Rights activists in Mozambique Thursday marched through the capital Maputo to protest a colonial era law still included in new legislation that allows rapists to go unpunished if they marry their victims.
The "marriage effect" clause sees convicted rapists slapped with a five-year suspended sentence if they marry their victims. It stipulates that the perpetrator should stay married to the victim for at least five years.
Though it had fallen into disuse, the clause has been retained in a new legislation replacing the colonial Portuguese penal code of 1886, which is currently before parliament.
But activists are outraged, in a country where women make up 40 percent of parliament.
International rights group Amnesty International has launched a campaign against the controversial legislation. It leads similar campaigns in Algeria and Tunisia where such laws also exist.
At the protest, a young woman dressed in a blood-spattered wedding gown led a group of about 300 mostly female protesters as they marched to parliament.
"It is an attack on us as women," protester Aulzira Camacho told AFP.
"Marry the rapist? No!" read a banner carried by another protester.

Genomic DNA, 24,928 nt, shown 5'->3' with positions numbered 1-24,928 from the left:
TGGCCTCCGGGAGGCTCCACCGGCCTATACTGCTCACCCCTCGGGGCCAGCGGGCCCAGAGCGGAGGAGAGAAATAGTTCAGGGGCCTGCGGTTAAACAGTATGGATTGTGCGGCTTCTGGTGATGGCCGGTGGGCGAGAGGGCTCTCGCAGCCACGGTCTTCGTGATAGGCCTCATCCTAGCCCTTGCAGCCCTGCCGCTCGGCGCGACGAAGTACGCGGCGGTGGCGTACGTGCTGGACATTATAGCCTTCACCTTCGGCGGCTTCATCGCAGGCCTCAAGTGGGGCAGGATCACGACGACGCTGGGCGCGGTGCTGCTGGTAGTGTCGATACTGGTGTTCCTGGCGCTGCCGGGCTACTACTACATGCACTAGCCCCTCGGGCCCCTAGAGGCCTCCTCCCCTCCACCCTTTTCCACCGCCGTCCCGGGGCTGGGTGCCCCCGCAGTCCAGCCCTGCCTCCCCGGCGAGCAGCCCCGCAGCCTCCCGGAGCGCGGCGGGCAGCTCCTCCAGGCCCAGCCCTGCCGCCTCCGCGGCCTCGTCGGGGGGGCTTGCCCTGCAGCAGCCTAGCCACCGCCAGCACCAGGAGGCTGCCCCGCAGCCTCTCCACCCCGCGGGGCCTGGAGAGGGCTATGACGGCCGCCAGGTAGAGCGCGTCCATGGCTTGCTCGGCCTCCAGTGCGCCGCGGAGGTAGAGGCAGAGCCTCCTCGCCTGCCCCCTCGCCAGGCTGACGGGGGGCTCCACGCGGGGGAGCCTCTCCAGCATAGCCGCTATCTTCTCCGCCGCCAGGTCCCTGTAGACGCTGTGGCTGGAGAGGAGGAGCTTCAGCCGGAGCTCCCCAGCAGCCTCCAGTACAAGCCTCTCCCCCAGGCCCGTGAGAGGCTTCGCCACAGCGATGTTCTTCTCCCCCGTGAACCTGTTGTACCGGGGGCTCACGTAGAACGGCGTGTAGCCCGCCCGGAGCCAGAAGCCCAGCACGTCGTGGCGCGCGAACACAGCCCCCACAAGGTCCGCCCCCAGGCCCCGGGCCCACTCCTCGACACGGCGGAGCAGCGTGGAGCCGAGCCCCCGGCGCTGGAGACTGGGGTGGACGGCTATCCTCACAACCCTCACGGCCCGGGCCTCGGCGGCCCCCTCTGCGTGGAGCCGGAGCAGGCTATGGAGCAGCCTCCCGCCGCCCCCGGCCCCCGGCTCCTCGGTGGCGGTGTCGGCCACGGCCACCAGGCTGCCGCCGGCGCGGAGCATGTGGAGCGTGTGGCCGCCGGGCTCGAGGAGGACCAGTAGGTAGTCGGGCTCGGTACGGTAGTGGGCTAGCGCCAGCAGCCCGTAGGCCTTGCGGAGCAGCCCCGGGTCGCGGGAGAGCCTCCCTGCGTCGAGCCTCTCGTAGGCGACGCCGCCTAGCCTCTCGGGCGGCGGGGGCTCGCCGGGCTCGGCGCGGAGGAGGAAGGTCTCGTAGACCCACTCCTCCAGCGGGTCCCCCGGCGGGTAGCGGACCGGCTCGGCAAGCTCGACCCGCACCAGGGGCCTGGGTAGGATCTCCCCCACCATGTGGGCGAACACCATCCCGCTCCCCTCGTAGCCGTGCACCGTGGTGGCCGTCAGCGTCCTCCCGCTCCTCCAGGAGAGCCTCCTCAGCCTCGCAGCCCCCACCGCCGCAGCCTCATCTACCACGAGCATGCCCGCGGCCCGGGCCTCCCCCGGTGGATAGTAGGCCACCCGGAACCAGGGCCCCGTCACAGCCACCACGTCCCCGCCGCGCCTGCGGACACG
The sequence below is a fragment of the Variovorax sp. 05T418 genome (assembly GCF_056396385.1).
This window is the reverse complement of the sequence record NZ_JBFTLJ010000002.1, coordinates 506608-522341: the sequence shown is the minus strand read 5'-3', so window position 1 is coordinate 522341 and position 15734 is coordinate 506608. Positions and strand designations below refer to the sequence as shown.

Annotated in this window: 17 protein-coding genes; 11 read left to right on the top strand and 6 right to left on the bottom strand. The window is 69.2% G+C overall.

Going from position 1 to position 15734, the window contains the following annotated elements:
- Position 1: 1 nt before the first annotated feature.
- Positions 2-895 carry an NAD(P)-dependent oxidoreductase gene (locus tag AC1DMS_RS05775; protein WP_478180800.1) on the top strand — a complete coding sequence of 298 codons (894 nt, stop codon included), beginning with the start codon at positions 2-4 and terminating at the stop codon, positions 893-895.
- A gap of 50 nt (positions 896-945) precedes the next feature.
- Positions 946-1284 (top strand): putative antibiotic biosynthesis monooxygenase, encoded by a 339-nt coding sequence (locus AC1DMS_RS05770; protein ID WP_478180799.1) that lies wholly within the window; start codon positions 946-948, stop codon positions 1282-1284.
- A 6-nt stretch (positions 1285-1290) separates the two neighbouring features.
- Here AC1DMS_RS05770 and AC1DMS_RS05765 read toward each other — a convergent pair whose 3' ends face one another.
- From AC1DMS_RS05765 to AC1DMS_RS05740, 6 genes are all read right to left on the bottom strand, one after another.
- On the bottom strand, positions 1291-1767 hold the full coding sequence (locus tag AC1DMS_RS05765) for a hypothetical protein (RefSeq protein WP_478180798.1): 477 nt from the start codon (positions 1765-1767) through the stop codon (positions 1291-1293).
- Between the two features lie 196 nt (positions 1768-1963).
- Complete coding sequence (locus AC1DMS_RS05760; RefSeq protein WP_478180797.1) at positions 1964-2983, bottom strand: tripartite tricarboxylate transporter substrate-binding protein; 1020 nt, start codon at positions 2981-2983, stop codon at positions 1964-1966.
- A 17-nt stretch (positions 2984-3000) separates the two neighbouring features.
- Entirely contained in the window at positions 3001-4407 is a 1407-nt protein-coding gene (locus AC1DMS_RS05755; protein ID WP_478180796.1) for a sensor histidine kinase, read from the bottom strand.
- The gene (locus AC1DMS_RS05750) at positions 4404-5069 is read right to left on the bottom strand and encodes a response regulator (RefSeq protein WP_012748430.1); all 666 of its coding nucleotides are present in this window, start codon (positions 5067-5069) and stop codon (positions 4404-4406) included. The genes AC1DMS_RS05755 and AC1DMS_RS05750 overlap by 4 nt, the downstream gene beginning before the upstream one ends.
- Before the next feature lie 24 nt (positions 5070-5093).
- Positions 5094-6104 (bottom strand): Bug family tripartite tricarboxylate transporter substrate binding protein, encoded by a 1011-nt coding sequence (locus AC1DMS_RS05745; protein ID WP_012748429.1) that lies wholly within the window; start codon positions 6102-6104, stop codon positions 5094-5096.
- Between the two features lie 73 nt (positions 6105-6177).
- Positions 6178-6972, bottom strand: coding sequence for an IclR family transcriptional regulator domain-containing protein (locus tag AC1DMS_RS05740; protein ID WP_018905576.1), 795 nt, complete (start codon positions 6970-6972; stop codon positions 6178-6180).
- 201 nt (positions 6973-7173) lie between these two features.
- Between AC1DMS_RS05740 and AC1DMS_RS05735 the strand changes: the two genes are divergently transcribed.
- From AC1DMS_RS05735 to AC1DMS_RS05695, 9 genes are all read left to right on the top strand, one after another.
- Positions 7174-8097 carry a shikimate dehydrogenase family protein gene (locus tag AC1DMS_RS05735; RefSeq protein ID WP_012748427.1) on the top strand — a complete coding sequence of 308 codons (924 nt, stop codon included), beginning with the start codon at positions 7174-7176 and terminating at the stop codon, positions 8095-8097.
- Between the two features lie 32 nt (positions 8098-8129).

The new penal code was rushed through parliament in December, where it was approved in a preliminary vote.
It is now under discussion by special parliamentary groups before going back to the assembly for a final vote.
The draft code also terms rape in marriage as adultery rather than an offence.
Activists in the southern African country reject the text, where 12 percent of women fall victim to sexual abuse, according to 2011 health statistics.
"The penal code under discussion in parliament gravely violates the principles of human rights," Terezinha da Silva from the Women and Law in Southern Africa group said earlier this week.
The country's Human Rights League head, Alice Mabota, was alarmed at current rape figures.
"We now find four or five-year old children being raped on a daily basis...either by parents or neighbours or other people," she told AFP Thursday.
Lawmaker Ernesto Lapapa, the vice president of the human rights and legality commission, told AFP that deputies canvassed diverse opinions when drawing up the legislation, and protection of family honour came out as an important factor.
"Premature marriage is normal in Mozambique," Lapapa said adding, "if someone is involved with a child, their family obliges them to get married."
Activists in Mozambique are also fighting to change the way rape is defined under the new code, which classifies only vaginal penetration under the crime.
They fear victims of other forms of rape like oral and anal penetration would be denied justice.